New Delhi: Sidestepping the US pressure, India has decided not to forgo the $5.2 billion deal with Russia for procurement of the lethal S-400 Triumf missiles, which will be India’s biggest air defence system against China and Pakistan. The S-400s will be deployed from the end of 2020 onward.
With US Secretary of State Mike Pompeo in town, top diplomatic sources said India meets the criteria for a US sanctions waiver for procuring S-400s from Russia and that the Trump administration has “enough flexibility” on the issue.
Sources also said New Delhi cannot “wish away” its long-standing defence ties with Moscow.
ThePrint takes a look at the capabilities of the S-400 air defence system and the US’ CAATSA law that America could use to restrict India-Russia defence cooperation.
What is CAATSA?
On 2 August 2017, US President Donald Trump had signed into law the ‘Countering America’s Adversaries Through Sanctions Act’ (Public Law 115-44), which among other things, imposed new sanctions on Iran, Russia and North Korea.
CAATSA is a specifically enacted legislation that aims to prevent revenue from flowing to Russia.
If the US chooses, it can impose sanctions on India under CAATSA for the multi-billion dollar deal with Russia inked in October 2018.
However, India is of the firm opinion that its relations with Russia are historical and that CAATSA is a US law and not an Act passed by the United Nations.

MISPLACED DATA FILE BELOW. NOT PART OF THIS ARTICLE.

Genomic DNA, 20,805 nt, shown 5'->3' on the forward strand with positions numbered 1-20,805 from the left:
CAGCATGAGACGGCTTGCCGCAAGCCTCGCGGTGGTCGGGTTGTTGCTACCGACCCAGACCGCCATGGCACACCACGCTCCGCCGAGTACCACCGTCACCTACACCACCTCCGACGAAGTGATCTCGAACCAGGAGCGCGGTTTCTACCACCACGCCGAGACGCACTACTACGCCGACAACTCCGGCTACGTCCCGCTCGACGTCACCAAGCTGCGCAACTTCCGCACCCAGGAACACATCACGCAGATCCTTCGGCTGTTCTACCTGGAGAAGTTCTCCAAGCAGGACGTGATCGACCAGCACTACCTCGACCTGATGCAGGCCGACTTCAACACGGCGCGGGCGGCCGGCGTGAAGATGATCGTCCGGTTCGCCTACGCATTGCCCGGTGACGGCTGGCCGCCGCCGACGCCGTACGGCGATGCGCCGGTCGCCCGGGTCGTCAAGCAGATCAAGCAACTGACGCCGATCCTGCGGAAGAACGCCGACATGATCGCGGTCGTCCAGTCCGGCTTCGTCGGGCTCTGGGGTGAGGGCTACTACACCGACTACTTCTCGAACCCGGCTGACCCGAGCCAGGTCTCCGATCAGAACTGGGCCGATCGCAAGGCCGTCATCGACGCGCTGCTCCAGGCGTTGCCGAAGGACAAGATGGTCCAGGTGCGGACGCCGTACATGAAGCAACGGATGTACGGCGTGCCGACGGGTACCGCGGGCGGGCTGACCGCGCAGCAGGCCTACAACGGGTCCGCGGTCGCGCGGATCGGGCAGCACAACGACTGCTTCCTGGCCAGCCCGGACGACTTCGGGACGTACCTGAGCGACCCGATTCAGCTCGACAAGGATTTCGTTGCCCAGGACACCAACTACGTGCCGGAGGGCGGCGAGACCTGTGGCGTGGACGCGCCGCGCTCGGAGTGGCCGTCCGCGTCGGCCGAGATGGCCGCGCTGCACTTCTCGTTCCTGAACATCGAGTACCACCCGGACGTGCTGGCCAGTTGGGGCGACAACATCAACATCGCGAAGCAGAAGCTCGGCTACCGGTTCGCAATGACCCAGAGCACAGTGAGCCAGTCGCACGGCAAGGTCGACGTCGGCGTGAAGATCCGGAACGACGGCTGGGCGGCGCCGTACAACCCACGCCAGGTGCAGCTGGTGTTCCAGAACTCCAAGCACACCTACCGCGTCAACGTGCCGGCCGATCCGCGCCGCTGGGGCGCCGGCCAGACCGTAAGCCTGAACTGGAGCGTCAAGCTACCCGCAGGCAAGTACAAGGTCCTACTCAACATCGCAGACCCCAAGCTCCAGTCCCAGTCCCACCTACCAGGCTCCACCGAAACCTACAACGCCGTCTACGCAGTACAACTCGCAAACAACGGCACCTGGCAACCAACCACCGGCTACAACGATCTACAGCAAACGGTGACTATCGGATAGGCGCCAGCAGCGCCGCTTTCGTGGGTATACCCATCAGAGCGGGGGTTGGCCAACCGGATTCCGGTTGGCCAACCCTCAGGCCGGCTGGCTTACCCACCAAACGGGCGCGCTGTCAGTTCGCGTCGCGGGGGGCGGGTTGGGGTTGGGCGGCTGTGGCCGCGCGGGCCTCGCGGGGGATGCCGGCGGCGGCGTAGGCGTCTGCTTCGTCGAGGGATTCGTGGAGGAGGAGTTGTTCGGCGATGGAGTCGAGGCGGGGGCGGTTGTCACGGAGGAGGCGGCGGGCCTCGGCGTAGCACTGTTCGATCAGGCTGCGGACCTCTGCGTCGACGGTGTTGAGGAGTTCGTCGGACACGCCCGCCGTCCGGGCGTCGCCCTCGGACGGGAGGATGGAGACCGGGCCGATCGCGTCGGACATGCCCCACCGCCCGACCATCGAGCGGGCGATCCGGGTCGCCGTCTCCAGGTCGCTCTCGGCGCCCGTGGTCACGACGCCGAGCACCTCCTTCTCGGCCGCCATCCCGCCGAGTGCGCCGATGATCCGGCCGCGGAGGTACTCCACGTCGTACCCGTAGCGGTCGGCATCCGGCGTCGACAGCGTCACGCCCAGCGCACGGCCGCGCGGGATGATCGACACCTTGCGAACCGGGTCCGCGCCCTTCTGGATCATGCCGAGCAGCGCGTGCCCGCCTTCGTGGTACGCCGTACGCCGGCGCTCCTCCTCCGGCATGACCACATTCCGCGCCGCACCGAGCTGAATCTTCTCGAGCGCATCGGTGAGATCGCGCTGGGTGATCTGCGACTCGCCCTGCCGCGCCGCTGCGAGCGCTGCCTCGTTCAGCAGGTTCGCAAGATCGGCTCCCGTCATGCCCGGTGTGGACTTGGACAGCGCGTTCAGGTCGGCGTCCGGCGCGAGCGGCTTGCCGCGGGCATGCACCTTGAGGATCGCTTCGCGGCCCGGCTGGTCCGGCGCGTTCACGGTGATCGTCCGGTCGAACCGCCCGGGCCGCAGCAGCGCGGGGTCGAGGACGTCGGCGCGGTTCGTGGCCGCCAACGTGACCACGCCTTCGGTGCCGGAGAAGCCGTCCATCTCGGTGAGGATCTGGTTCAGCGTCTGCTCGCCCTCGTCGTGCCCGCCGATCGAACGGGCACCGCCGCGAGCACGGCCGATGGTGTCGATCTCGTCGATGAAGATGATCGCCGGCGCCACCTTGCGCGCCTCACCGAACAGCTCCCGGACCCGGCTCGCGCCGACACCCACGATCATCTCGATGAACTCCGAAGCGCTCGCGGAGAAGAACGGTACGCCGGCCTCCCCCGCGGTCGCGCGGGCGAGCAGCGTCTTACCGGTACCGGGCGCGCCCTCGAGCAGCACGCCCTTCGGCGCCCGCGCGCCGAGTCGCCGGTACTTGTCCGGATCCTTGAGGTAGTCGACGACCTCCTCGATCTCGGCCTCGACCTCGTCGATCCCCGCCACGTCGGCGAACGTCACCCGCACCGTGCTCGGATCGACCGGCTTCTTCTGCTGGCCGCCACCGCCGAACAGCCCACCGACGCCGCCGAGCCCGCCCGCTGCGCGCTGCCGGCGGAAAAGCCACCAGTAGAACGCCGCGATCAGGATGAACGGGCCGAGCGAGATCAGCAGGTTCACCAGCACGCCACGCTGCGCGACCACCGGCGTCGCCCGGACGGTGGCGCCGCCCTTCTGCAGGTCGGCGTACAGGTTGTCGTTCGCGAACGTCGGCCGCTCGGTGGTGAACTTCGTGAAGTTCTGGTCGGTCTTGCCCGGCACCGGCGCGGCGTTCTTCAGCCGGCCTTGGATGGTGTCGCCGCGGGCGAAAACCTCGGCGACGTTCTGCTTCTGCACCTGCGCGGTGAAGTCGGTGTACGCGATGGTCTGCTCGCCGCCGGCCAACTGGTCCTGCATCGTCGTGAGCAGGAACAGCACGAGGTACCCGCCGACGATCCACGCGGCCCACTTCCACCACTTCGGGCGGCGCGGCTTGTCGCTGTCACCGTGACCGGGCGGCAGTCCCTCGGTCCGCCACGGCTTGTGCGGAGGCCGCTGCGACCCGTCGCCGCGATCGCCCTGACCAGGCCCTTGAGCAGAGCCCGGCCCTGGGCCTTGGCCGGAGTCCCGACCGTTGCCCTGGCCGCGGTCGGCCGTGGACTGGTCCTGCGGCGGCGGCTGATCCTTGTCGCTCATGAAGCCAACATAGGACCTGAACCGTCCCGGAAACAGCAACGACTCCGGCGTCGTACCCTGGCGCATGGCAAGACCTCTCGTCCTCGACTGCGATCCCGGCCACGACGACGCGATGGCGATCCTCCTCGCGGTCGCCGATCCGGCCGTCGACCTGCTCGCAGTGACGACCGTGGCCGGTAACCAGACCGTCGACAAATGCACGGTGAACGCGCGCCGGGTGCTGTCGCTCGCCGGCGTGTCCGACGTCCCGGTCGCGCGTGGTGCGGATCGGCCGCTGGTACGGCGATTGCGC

Capabilities of S-400
The S-400 Triumf is the most modern air defence system in the Russian arsenal. It is capable of destroying incoming hostile aircraft, missiles and even drones within a range of up to 400 km. It has a tracking capability of nearly 600 km.
The system has been designed to knock down flying targets, including those equipped with stealth technologies, at a distance of about 400 km. It is also capable of taking out ballistic missiles and hypersonic targets. Compared to its predecessor — the S-300 — the S-400 has a firing rate that is 2.5 times faster.
Each S-400 battery comprises long-range radar, a command post vehicle, target acquisition radar and two battalions of launchers (each battalion has eight). Each launcher has four tubes.
The S-400 can be armed with four different types of missiles with ranges of 400 km, 250 km, 120 km and 40 km. The Long Range (LR) radar can track more than 100 flying objects simultaneously while being able to engage a dozen targets.
Each component of the system — the radars, the command post vehicles and the launchers — is mounted on multi-axle, multi-wheel Ural carriers that can move on uneven terrains. This mobility makes the batteries difficult to detect because they can keep changing locations, besides expanding the missile engagement zone (MEZ).
China was the first country to seal a government-to-government deal with Russia in 2014 to procure the lethal missile system. Moscow has already started delivering an undisclosed number of S-400s to Beijing.
India wants the long-range missile system to tighten its air defence mechanism, particularly along the nearly 4,000-km-long Sino-India border.